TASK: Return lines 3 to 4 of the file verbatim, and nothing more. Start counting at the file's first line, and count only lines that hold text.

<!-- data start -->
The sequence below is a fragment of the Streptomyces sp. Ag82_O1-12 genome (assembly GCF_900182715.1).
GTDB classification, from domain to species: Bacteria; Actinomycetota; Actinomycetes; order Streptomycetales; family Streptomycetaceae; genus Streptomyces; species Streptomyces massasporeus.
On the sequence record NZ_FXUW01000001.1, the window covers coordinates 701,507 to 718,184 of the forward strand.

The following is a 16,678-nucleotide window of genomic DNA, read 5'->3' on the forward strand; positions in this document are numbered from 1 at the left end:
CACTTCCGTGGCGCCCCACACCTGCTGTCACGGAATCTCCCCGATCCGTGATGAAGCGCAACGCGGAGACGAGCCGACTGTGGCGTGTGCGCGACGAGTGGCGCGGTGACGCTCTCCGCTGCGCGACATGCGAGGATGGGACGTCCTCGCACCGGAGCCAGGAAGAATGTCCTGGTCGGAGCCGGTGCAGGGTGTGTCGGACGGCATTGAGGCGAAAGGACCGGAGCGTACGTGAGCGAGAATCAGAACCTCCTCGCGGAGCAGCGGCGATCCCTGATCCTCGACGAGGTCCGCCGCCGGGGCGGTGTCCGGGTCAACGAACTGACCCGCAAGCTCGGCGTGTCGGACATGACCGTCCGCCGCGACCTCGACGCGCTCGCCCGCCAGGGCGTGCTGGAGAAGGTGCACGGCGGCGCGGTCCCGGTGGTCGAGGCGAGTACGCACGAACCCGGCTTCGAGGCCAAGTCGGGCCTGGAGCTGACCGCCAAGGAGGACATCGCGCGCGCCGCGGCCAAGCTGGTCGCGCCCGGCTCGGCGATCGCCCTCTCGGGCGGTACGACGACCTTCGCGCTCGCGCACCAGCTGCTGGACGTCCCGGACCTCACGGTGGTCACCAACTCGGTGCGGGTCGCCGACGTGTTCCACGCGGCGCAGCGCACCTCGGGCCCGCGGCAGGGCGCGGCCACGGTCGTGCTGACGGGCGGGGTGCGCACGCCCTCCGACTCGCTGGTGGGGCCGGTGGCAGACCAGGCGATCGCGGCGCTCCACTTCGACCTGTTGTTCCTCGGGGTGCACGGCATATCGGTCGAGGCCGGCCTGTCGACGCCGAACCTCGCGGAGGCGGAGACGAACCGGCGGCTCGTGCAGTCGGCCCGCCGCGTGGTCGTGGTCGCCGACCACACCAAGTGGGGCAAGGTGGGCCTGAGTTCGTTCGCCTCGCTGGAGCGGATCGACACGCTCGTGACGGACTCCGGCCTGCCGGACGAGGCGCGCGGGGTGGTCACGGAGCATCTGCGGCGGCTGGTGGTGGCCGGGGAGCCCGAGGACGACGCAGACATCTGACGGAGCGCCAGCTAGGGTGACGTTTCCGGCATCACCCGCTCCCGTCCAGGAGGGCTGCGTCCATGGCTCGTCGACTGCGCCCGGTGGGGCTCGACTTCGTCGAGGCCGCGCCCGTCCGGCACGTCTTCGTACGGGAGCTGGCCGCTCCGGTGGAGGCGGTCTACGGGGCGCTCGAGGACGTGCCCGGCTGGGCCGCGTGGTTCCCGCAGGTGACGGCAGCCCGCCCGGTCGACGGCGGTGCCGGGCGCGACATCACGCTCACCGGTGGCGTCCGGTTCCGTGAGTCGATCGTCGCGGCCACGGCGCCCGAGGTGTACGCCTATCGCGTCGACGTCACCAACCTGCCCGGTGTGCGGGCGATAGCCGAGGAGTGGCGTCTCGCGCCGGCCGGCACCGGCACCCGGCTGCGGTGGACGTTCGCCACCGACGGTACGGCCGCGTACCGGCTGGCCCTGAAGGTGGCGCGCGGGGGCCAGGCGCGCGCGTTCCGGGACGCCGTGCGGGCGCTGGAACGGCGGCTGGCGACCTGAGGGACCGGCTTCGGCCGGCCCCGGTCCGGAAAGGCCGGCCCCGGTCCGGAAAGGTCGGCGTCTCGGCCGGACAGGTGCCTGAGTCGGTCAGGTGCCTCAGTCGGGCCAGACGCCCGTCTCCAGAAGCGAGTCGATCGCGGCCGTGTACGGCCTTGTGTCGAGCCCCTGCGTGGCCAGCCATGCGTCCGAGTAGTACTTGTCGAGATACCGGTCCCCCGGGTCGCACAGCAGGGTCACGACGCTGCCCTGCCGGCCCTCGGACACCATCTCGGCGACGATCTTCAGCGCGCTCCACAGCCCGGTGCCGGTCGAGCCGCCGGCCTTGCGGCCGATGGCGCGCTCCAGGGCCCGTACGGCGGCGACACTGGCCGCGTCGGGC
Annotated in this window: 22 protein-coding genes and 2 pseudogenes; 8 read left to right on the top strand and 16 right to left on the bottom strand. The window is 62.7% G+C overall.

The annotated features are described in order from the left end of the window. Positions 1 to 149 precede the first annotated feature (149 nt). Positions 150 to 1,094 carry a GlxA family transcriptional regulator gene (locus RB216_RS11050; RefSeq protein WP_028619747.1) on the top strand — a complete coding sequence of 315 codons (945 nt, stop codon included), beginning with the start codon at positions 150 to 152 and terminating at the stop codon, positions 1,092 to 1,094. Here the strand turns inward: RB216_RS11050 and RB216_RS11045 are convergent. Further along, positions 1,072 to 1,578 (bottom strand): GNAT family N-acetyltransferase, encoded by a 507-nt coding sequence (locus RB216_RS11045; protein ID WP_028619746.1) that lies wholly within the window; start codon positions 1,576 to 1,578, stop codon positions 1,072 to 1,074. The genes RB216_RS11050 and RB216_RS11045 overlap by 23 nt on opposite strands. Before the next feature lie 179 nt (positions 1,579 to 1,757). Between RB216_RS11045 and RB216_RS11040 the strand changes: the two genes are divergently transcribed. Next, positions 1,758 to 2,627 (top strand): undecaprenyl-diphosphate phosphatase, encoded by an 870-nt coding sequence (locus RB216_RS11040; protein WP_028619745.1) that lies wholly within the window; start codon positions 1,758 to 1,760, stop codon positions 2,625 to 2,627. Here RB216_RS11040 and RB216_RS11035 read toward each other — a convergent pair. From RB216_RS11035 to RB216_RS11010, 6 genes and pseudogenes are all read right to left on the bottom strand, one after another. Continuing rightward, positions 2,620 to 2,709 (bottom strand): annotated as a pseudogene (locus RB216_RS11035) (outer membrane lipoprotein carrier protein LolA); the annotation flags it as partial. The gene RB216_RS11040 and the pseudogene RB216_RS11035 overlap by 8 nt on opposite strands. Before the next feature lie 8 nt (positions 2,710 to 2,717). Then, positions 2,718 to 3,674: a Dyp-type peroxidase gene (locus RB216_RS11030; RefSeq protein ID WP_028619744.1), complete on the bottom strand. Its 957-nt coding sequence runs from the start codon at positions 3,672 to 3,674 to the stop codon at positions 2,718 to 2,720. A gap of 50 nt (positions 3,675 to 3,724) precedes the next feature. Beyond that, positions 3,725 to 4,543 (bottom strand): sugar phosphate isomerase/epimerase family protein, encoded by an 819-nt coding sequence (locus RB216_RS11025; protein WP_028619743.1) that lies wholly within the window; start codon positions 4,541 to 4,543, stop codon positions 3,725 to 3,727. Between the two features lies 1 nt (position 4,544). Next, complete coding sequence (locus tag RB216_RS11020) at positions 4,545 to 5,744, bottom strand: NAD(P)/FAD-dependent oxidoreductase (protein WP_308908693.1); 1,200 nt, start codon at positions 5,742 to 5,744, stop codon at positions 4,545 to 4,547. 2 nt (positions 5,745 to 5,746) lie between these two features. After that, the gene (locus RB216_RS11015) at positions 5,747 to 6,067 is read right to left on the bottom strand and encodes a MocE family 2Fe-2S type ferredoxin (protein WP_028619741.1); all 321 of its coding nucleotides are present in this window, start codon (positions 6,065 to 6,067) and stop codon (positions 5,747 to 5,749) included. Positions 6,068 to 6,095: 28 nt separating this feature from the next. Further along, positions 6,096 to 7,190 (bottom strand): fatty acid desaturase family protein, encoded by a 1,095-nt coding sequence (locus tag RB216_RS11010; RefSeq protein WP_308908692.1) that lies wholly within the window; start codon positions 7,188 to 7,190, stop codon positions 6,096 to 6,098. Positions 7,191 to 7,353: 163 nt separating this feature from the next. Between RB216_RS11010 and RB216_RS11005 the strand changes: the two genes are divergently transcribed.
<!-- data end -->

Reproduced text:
On the sequence record NZ_FXUW01000001.1, the window covers coordinates 701,507 to 718,184 of the forward strand.

The following is a 16,678-nucleotide window of genomic DNA, read 5'->3' on the forward strand; positions in this document are numbered from 1 at the left end: